More recently, the 7th Environmental Action Programme, adopted in November 2013, stresses the need for full implementation of EU waste legislation with a particular focus on the waste hierarchy. The vision set out in the Programme is that ´recycled waste should be used as a major, reliable source of raw material for the Union, through the development of non-toxic material cycles´. While existing waste policies have been successful so far, there is still a large potential ´in moving towards a circular economy where ultimately nothing is wasted.

In 2015, the European Commission adopted the Action Plan for the Circular Economy. The Circular Economy package (2015) contains a vision and a list of concrete actions along the whole value chain to move towards a circular economy in Europe, including design and production, throughout consumption and to waste and secondary raw materials management. In this way, the circular economy concept is implemented not only through waste policies, but also through policies on industry, competitiveness, products and raw materials.

 EU waste policies include a number of specific provisions and targets for the collection, recycling and diversion from landfill of different waste streams, such as packaging, end-of-life vehicles, waste electrical and electronic equipment, batteries, municipal and biodegradable municipal waste.

 In 2018, Waste Framework Directive (2008/98/EC) and the Packaging and Packaging Waste Directive (94/62/EC) were amended by new Circular Economy Package. Directive (EU) 2018/852 amending Directive 94/62/EC on packaging and packaging waste set new targets for the recycling of packaging waste, and Directive (EU) 2018/851 amending Directive 2008/98/EC on waste set targets for the Member States for the preparing for re-use and recycling of at least municipal waste, paper, metals, plastic and glass from households and similar waste streams, and for the recovery of construction and demolition waste. One element of the circular economy package is a legislative proposal on waste that includes more ambitious targets for the recycling of packaging waste and municipal waste.

Targets

New targets were set in 2018 by new Circular Economy Package containing revised legislation.

 Article 11 of the Waste Framework Directive (2008/98/EC) was amended by the Directive (EU) 2018/851 and includes the following targets to be achieved by all Member States:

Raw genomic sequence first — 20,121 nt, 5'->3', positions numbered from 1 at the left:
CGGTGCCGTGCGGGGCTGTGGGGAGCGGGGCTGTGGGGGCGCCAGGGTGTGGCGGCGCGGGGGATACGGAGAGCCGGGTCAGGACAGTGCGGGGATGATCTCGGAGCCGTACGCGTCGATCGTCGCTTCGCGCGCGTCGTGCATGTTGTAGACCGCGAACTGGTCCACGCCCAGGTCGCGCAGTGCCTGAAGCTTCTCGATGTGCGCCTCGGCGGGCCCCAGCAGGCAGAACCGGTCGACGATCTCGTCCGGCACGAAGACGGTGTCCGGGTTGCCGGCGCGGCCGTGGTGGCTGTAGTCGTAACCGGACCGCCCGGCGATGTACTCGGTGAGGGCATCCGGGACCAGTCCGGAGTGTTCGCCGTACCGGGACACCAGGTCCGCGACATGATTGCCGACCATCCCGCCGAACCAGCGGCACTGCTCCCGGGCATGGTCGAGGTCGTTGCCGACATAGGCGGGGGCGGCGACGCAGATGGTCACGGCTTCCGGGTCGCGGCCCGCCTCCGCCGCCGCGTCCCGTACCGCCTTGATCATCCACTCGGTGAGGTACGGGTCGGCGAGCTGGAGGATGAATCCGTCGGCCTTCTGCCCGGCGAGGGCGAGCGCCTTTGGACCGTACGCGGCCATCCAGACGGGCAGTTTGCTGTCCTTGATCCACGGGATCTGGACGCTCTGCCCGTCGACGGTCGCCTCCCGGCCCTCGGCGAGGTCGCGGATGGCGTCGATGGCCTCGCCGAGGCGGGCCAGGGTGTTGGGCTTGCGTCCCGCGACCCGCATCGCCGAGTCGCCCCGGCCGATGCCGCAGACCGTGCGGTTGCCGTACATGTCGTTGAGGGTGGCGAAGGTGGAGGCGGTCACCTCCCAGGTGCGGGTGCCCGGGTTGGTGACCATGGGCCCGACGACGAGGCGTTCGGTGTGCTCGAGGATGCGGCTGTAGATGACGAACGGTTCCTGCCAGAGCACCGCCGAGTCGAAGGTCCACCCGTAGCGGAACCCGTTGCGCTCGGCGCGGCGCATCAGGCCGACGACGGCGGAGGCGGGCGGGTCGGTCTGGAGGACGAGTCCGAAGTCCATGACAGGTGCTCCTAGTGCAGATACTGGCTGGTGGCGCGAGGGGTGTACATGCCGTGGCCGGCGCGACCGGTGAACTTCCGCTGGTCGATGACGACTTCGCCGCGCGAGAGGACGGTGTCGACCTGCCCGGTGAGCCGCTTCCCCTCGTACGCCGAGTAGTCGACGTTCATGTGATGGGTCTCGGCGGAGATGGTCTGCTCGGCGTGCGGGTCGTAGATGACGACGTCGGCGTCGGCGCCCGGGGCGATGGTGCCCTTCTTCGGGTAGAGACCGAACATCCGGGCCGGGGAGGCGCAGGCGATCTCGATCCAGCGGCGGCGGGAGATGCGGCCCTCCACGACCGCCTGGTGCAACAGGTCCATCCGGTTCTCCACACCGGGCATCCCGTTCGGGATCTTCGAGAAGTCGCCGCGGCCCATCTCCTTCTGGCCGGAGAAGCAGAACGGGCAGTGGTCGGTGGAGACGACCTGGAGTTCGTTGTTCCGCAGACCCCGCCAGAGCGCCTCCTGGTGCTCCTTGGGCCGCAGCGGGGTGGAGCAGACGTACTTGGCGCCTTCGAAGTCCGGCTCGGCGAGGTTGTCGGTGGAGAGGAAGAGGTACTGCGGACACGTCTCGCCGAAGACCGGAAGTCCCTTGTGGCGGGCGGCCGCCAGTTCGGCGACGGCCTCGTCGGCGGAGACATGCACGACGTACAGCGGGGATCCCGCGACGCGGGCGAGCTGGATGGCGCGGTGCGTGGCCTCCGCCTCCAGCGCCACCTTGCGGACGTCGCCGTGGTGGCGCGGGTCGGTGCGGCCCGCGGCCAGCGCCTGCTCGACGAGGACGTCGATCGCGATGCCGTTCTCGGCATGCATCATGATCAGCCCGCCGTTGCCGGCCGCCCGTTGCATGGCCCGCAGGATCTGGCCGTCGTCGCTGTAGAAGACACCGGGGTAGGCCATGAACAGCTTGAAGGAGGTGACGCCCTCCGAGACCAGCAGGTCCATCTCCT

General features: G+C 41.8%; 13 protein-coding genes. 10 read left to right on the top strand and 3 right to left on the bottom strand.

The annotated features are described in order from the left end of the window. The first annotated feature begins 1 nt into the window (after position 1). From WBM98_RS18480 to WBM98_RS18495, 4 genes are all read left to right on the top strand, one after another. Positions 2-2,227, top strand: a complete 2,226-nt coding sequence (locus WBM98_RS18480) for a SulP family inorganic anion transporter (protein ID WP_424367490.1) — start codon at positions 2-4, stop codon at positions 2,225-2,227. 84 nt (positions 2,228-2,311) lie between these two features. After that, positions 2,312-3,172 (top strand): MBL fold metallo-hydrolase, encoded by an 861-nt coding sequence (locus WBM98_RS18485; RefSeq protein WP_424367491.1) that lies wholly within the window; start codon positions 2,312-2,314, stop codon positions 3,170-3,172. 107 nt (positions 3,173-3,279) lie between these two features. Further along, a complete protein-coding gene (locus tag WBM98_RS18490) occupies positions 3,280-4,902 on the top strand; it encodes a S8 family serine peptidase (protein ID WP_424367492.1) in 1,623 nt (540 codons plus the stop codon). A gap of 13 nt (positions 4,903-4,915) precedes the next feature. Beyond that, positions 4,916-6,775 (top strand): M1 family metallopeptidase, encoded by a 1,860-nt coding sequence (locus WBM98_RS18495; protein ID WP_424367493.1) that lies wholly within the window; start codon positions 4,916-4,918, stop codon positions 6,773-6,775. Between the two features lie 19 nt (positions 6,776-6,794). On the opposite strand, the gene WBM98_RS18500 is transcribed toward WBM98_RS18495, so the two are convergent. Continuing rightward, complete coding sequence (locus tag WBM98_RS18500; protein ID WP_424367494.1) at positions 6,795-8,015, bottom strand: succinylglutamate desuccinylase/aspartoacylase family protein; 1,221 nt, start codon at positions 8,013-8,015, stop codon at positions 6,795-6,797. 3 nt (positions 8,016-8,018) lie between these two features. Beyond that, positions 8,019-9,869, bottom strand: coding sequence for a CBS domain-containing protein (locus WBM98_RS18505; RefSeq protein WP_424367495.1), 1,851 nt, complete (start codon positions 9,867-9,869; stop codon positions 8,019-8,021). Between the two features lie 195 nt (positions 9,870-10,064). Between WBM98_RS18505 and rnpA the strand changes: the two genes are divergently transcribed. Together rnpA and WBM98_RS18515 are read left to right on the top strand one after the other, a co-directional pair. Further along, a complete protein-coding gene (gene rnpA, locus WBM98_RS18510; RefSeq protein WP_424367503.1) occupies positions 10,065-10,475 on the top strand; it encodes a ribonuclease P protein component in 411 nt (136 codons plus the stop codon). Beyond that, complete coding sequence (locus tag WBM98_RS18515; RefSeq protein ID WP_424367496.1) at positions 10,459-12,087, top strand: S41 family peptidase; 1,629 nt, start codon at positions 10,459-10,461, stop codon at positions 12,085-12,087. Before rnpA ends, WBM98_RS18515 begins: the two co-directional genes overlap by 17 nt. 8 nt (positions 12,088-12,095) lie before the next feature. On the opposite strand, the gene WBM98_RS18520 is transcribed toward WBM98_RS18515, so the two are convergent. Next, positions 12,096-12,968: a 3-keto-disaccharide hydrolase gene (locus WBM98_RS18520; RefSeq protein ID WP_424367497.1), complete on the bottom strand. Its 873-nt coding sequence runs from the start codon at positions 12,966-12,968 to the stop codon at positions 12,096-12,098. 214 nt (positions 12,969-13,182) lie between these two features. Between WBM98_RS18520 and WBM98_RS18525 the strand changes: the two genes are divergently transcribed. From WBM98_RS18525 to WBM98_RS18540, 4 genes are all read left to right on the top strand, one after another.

• By 2015, set up separate collection for at least paper, metal, plastic and glass.
  • By 2025, set up separate collection for textiles.
  • By 2020, prepare for the re-use and recycling of waste materials - at least paper, metal, plastic and glass from households and possibly from other origins as far as these waste streams are similar to waste from households - to be increased to a minimum of 50% by weight.
  • Increasing the level of preparation for the reuse and recycling of municipal waste by 2025 at 55%, by 2030 at 60 % and by 2035 at 65 %.
  • Choose between four different methods to monitor the recycling target according to Commission Decision 2011/753/EU. This indicator shows only data according to one method, which is the most ambitious one. Reliable and comparable data for the other methods does not currently exist.

 Article 20 of the Waste Framework Directive (2008/98/EC) was also supplemented by the Directive (EU) 2018/851 and set the following target for Member States to be achieved:

  • By 2025, set up separate collection for hazardous waste fractions produced by households.

 Article 6 of the Packaging Waste Directive (94/62/EC) was supplemented by the Directive (EU) 2018/852 in 2018 and includes the following targets:

  • No later than 31 December 2025 a minimum of 65 % and no later than 31 December 2030 a minimum of 70 % by weight of all packaging waste will be recycled.
  • No later than 31 December 2025, the following minimum recycling targets for materials

contained in packaging waste will be attained: (i) 50 % of plastic; (ii) 25 % of wood; (iii) 70 % of ferrous metals; (iv) 50 % of aluminium; (v) 70 % of glass; (vi) 75 % of paper and cardboard. No later than 31 December 2030 the following minimum recycling targets for materials contained in packaging waste will be attained: (i) 55 % of plastic; (ii) 30 % of wood; (iii) 80 % of ferrous metals; (iv) 60 % of aluminium; (v) 75 % of glass; (vi) 85 % of paper and cardboard.

Several Member States had varying derogation periods for these targets. Specifically, the derogation period for the Czech Republic, Estonia, Cyprus, Lithuania, Hungary, Slovenia and Slovakia has been set to 2012, and for Malta to 2013. Poland was required to meet the minimum target by 2014 and Latvia by 2015. Bulgaria and Romania were not included in the Directive 2005/20/EC, amending Directive 94/62/EC on packaging and packaging waste.